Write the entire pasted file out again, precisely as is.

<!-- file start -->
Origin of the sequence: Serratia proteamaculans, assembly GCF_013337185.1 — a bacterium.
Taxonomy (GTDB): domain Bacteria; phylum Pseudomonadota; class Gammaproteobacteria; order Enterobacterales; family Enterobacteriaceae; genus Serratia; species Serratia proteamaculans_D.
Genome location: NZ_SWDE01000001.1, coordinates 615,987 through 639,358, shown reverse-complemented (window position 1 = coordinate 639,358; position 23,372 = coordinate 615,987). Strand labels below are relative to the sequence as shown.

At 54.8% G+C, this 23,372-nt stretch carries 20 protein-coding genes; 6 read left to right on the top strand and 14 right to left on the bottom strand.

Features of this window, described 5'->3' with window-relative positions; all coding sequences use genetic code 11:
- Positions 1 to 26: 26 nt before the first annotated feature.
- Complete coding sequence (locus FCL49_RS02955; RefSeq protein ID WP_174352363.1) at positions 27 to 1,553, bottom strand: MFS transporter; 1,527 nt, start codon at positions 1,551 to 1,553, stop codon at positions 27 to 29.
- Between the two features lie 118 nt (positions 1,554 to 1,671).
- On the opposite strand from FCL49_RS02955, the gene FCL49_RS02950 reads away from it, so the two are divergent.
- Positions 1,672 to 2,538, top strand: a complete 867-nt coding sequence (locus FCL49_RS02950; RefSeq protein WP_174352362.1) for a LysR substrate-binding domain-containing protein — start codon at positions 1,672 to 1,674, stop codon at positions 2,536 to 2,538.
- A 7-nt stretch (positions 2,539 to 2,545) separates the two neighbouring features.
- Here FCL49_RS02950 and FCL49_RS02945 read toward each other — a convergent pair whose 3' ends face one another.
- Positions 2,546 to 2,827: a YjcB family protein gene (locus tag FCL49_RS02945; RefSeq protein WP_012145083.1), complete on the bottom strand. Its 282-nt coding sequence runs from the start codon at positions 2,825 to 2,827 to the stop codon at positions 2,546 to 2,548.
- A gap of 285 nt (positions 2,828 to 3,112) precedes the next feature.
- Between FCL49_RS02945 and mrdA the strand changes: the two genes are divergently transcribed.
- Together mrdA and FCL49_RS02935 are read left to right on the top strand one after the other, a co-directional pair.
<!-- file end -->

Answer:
Origin of the sequence: Serratia proteamaculans, assembly GCF_013337185.1 — a bacterium.
Taxonomy (GTDB): domain Bacteria; phylum Pseudomonadota; class Gammaproteobacteria; order Enterobacterales; family Enterobacteriaceae; genus Serratia; species Serratia proteamaculans_D.
Genome location: NZ_SWDE01000001.1, coordinates 615,987 through 639,358, shown reverse-complemented (window position 1 = coordinate 639,358; position 23,372 = coordinate 615,987). Strand labels below are relative to the sequence as shown.

At 54.8% G+C, this 23,372-nt stretch carries 20 protein-coding genes; 6 read left to right on the top strand and 14 right to left on the bottom strand.

Features of this window, described 5'->3' with window-relative positions; all coding sequences use genetic code 11:
- Positions 1 to 26: 26 nt before the first annotated feature.
- Complete coding sequence (locus FCL49_RS02955; RefSeq protein ID WP_174352363.1) at positions 27 to 1,553, bottom strand: MFS transporter; 1,527 nt, start codon at positions 1,551 to 1,553, stop codon at positions 27 to 29.
- Between the two features lie 118 nt (positions 1,554 to 1,671).
- On the opposite strand from FCL49_RS02955, the gene FCL49_RS02950 reads away from it, so the two are divergent.
- Positions 1,672 to 2,538, top strand: a complete 867-nt coding sequence (locus FCL49_RS02950; RefSeq protein WP_174352362.1) for a LysR substrate-binding domain-containing protein — start codon at positions 1,672 to 1,674, stop codon at positions 2,536 to 2,538.
- A 7-nt stretch (positions 2,539 to 2,545) separates the two neighbouring features.
- Here FCL49_RS02950 and FCL49_RS02945 read toward each other — a convergent pair whose 3' ends face one another.
- Positions 2,546 to 2,827: a YjcB family protein gene (locus tag FCL49_RS02945; RefSeq protein WP_012145083.1), complete on the bottom strand. Its 282-nt coding sequence runs from the start codon at positions 2,825 to 2,827 to the stop codon at positions 2,546 to 2,548.
- A gap of 285 nt (positions 2,828 to 3,112) precedes the next feature.
- Between FCL49_RS02945 and mrdA the strand changes: the two genes are divergently transcribed.
- Together mrdA and FCL49_RS02935 are read left to right on the top strand one after the other, a co-directional pair.